McMullen on the Eagles: Lurie Lacks a Sense of Urgency
(973espn.com) — For a team that hasn't won a championship since 1960, the Philadelphia Eagles sure aren't showing the sense of urgency you might expect.
Or more specifically, their owner isn't.
In the laid-back atmosphere of Boca Raton at the NFL's annual spring meeting Tuesday, Jeffrey Lurie addressed reporters and was very cavalier on his decision to hand Chip Kelly the keys to his football kingdom back in January of 2015.
In hindsight that decision can now be defined as disastrous after Lurie hit CTRL-ALT-DEL about 365 days later in the rare "Back to the Future" strategy that put his long-time confidante Howie Roseman back in charge of football operations and Andy Reid acolyte Doug Pederson in the head-coaching chair.
"The expense of a lesson is just time," the laissez-faire Lurie said when addressing the Kelly debacle. "It’s not money. We’re all about wanting to win big. No amount of money will ever prevent us. It’s really about winning championships for Philadelphia. So we lost some time. We didn’t lose in the classic way of expense. It was a time expense."
Describing Lurie as detached toward his fan base is probably being kind after those comments. Sure Eagles supporters don't want their team to be the cheapskate but that 55-year drought trumps that a bit on the list of worries.
And none of it begins to explain how Lurie went from believing Kelly was the answer to a cancer in record time.
When announcing the hiring of Pederson, Lurie at least intimated that he was tiring of Kelly's autocratic ways before he promoted the ex-coach but wanted to hold him accountable and removing any perceived impediments (read that Roseman) meant Kelly would sink-or-swim sans excuses.
He doubled down on that thought process in Boca Raton.
"I think it was a necessary way to go to find out if Chip was the right guy," Lurie claimed. "Let him be responsible for all the decisions he wanted to inject and make. ...it was the right way to dissect whether Chip was going to be the right guy going forward or not.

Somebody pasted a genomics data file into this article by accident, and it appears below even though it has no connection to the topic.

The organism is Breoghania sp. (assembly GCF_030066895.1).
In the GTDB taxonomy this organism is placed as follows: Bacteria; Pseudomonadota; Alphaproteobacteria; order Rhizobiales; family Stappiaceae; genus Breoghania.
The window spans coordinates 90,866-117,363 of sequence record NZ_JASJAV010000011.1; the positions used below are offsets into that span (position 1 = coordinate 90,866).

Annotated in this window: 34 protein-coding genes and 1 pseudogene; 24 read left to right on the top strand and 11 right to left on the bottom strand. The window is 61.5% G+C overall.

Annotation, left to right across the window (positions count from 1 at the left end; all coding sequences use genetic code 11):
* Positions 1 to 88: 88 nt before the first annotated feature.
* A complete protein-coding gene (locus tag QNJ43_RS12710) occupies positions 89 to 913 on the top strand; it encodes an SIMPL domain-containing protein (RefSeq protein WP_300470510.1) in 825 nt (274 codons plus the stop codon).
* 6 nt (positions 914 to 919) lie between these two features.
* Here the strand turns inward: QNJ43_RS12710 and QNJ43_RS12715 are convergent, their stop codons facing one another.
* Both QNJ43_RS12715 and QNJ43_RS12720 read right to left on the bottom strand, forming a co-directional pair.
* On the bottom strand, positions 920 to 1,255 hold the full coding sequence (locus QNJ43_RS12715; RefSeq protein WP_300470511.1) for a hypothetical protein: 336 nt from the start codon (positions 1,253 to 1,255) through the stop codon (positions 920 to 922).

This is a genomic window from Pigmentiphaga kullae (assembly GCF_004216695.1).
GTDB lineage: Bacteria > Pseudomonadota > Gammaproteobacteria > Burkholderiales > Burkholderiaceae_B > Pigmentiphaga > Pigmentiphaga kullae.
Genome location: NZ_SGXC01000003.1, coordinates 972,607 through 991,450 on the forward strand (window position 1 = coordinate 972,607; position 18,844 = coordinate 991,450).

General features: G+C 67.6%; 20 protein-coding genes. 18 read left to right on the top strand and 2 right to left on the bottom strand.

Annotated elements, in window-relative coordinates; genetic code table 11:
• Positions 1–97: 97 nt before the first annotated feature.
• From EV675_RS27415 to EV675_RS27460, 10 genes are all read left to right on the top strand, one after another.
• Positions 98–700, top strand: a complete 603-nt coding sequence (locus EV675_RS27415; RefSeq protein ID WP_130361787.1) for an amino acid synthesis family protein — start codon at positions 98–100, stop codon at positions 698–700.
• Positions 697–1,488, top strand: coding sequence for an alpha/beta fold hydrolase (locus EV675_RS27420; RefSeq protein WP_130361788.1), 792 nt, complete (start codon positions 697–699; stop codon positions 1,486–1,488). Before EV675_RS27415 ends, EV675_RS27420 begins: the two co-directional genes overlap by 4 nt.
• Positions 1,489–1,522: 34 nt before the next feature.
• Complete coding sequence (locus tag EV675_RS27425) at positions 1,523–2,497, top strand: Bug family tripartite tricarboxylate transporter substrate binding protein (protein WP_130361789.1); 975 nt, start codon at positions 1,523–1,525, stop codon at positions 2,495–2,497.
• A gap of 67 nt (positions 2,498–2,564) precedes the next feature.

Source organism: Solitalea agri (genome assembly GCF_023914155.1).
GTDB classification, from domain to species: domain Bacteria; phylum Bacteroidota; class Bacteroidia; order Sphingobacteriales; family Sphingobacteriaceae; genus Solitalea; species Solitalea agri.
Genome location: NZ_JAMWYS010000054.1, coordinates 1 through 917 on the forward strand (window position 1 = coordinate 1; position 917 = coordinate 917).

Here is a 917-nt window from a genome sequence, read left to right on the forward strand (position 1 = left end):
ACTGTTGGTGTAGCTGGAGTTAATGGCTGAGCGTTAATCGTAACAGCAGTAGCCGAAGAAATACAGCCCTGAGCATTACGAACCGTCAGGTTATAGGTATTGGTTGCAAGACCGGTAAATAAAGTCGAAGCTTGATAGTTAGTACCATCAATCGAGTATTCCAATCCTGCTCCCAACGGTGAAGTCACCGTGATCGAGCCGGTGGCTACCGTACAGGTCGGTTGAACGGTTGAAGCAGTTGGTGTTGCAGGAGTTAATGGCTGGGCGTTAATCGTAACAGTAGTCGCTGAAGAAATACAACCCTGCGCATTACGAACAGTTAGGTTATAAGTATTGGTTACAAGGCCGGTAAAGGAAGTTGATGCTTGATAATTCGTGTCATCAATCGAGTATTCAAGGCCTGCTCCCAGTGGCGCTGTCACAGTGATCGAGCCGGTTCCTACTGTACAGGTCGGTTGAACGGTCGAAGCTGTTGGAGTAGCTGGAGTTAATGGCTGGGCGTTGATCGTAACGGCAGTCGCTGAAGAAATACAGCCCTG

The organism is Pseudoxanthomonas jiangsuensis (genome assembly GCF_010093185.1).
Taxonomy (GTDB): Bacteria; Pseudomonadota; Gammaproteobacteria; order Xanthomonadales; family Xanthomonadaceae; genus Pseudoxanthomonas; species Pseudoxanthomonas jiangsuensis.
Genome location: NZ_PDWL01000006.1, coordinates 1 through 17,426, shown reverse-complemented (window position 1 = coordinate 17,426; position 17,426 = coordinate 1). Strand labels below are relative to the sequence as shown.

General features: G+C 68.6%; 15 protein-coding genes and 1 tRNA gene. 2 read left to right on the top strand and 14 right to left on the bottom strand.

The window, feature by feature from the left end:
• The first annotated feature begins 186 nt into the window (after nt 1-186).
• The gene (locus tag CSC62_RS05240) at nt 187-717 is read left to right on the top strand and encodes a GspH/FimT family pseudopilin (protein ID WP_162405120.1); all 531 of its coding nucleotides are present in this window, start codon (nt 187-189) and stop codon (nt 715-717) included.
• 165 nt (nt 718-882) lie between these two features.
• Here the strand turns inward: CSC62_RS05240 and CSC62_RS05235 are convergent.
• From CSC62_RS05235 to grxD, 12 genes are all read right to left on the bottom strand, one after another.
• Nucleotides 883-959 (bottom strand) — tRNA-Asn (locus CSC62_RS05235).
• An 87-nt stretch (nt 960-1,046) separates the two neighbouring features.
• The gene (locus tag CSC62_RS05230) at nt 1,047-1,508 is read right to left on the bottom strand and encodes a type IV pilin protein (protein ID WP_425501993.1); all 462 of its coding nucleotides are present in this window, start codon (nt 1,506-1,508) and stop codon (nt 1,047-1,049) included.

"We dissected it, and decided that (even) with some of the great things he brought (to the organization), he wasn’t the right person going forward, and it was helpful to have him be accountable for those decisions so we could move forward in a great way."
It seems counterproductive and a wasteful use of resources to use your own football team as some kind of psychological experiment, however.
If Lurie really did know Kelly wasn't as advertised before the power struggle of '15, he should have shown the courage of his own convictions and called the coach's bluff. Let the chips -- pun intended -- fall where they may.
Instead Lurie set the franchise back at least 12 months and likely more because even if they are ultimately successful it will take time for the Roseman-Pederson duo to rebuild all the damage Kelly did to the organization.
Time, however, isn't a problem for Lurie.
CONFIRMING THE OBVIOUS
Lurie also finally confirmed what we all already knew, that Roseman is officially back in charge of the team's personnel department.
"He is responsible for the football operations," Lurie admitted. "...And he will be held responsible for how the player personnel does in the future. He will be held responsible for the quality of that department."
Roseman has been lauded this offseason by many in the NFL for quickly getting the Eagles out of some of the bad contracts Kelly put on the organization, namely those of cornerback Byron Maxwell and running back DeMarco Murray.
"What Howie has been able to do has been pretty outstanding in terms of a league that values salary cap space and draft choice, to be able to make those trades, align our resources the way we preferred and move forward from there," Lurie said. "He's had a great plan."
-John McMullen covers the Eagles and the NFL for 973ESPN.com. You can reach him at firstname.lastname@example.org or on Twitter @JFMcMullen